Cristóbal Balenciaga founded Balenciaga in 1917, at the age of 22.
Forced to leave his country because of the raging Civil War, he first moved to London, before choosing Paris, where his creation almost instantly became the stuff legends are made of.
He created the “Tonneau” line, and the semi-fitted suit in the 50s, a decade spent toying with shapes and volumes. The Balenciaga style, striped down, almost ascetic, reflects the craftsmanship of the man whom Christian Dior referred to as “our master”. Hubert de Givenchy called him “Couture’s great architect”. The House’s reputation kept on thriving until the designer passed away, in 1973, leading to difficult times for the brand.
Josephus Thimister became its artistic director in 1991, and started modernizing the House’s image until 97, when Nicholas Ghesquière was named to replace him. The French designer brought with him a peculiar futuristic esthetic that helped him restore Balenciaga’s stature. It was only 15 years later, in 2012, that Ghesquiere passed on the creative torch to Alexander Wang. The hype designer went back to Balenciaga’s core esthetic, modernizing it with his minimalistic eye. Three years later, Wang left his seat in favor of Demna Gvasalia.
The young Georgian designer, an Antwerp Fine Arts graduate and former Maison Margiela designer, is also leading figure of the VETEMENTS collective, and reinvented the House’s codes with his satirical sense of provocation.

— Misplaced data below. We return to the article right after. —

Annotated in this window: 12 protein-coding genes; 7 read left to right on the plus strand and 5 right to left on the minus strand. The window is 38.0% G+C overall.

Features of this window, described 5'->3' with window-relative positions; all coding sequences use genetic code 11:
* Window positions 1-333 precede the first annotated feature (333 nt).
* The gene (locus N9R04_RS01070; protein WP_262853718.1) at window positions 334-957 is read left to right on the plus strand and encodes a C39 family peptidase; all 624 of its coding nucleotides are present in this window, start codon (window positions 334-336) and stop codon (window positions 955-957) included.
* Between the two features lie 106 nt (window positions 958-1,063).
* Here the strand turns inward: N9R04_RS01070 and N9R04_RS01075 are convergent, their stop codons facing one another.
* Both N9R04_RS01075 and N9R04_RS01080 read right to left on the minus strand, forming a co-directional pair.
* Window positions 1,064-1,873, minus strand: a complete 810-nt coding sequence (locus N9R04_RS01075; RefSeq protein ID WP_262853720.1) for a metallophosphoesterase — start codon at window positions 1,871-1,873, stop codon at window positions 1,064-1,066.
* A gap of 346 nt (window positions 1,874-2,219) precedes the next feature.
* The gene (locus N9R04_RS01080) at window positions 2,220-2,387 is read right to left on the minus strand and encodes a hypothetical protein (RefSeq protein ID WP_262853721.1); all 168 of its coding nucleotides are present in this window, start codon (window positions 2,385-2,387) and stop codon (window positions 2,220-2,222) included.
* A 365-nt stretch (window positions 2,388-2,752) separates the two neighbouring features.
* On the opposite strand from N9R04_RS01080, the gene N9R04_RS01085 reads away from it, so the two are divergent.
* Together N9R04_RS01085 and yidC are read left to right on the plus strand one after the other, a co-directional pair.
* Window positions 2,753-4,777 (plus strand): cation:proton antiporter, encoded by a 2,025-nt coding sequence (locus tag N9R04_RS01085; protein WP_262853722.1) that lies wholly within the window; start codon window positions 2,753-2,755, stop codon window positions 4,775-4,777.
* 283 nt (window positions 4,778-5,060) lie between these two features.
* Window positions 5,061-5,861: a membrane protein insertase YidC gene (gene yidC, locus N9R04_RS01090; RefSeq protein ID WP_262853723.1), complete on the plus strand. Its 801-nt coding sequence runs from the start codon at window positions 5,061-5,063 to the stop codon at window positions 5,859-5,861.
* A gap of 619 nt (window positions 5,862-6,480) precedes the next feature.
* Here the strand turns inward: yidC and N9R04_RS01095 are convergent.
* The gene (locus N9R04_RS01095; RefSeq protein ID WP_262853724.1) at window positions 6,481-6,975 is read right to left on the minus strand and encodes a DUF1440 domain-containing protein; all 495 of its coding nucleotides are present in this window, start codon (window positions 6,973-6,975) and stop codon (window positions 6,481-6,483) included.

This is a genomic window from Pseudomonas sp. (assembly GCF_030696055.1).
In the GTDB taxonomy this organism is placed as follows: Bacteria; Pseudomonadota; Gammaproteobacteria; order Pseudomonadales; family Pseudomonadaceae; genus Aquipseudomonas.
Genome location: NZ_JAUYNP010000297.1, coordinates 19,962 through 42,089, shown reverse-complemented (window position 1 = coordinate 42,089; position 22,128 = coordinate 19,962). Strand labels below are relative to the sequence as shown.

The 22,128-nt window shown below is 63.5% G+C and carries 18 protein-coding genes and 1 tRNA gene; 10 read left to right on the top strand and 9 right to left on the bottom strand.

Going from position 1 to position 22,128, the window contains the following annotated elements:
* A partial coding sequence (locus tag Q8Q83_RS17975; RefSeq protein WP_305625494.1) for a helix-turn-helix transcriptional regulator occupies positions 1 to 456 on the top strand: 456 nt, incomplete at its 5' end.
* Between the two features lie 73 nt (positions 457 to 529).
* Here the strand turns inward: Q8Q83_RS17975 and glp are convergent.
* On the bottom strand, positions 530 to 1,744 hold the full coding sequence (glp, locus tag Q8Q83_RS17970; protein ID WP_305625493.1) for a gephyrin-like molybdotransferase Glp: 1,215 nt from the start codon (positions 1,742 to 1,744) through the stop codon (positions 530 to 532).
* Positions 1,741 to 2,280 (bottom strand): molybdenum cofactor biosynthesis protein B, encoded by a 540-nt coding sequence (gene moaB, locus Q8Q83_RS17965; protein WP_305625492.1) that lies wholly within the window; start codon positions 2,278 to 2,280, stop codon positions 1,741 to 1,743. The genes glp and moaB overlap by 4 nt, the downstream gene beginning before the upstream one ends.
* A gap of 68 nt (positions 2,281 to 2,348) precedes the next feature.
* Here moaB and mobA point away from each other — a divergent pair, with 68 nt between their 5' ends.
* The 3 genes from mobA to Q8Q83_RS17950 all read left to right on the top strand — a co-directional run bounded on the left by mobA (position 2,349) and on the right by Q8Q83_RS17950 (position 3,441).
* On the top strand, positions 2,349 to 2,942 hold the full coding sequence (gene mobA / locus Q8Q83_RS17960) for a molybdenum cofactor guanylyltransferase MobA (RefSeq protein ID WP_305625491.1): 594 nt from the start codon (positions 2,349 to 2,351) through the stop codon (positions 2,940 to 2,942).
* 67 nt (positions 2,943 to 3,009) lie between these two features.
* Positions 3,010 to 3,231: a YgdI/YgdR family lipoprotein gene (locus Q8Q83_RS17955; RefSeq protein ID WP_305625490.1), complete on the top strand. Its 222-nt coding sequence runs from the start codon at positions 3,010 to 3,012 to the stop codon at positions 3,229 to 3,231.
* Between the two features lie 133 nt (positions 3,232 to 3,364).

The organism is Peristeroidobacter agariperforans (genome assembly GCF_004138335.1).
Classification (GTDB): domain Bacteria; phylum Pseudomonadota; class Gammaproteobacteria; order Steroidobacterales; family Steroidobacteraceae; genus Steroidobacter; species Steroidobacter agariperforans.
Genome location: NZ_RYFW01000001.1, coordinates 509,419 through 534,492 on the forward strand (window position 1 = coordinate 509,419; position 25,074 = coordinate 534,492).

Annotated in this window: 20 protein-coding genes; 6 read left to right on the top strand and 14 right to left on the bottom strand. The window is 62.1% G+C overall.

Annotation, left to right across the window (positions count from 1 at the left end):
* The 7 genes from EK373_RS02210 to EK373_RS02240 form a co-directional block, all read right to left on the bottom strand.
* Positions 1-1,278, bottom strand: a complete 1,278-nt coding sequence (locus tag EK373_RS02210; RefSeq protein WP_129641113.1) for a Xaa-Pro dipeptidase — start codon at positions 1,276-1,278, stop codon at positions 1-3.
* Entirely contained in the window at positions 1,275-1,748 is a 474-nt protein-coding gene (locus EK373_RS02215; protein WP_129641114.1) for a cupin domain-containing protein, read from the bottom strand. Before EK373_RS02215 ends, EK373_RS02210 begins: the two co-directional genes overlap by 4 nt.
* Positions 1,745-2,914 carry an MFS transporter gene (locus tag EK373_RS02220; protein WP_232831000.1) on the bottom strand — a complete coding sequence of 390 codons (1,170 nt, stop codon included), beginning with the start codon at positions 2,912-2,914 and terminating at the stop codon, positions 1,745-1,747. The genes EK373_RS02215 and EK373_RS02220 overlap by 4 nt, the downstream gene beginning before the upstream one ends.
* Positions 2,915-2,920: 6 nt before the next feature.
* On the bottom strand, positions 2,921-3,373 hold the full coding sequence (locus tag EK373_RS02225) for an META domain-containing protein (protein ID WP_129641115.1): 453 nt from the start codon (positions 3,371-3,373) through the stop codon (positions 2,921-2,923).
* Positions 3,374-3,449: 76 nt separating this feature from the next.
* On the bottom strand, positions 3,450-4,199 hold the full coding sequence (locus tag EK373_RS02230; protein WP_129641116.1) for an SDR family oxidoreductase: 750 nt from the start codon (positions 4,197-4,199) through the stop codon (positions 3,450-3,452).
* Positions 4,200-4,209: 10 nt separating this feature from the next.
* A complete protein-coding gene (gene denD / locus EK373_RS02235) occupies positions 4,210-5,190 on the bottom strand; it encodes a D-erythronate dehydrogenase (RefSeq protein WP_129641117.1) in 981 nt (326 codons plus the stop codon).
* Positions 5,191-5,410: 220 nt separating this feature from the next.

Fall/Winter 2016 Balenciaga collection
Somewhere between ostentatious and proletarian, Gvasalia has invented the new Balenciaga woman. For Fall/Winter 2016 she’s both a socialite in a sporty down jacket, and an austere fetishist librarian, carrying around a gigantic colorful shopping bag, albeit one made of refined lamb leather, bien-sur.
Deconstructed coats hanging from the shoulders, like opulent wraps, sensually unveil them. Elaborated classical checkered suits expand the hips and lift the shoulders. The fashion designer has reinvented body structure.
These everyday women of the world, donned in ironic sensuality, have shattered every single aspect of the House into pieces, only to better redefine the very DNA of the Maison.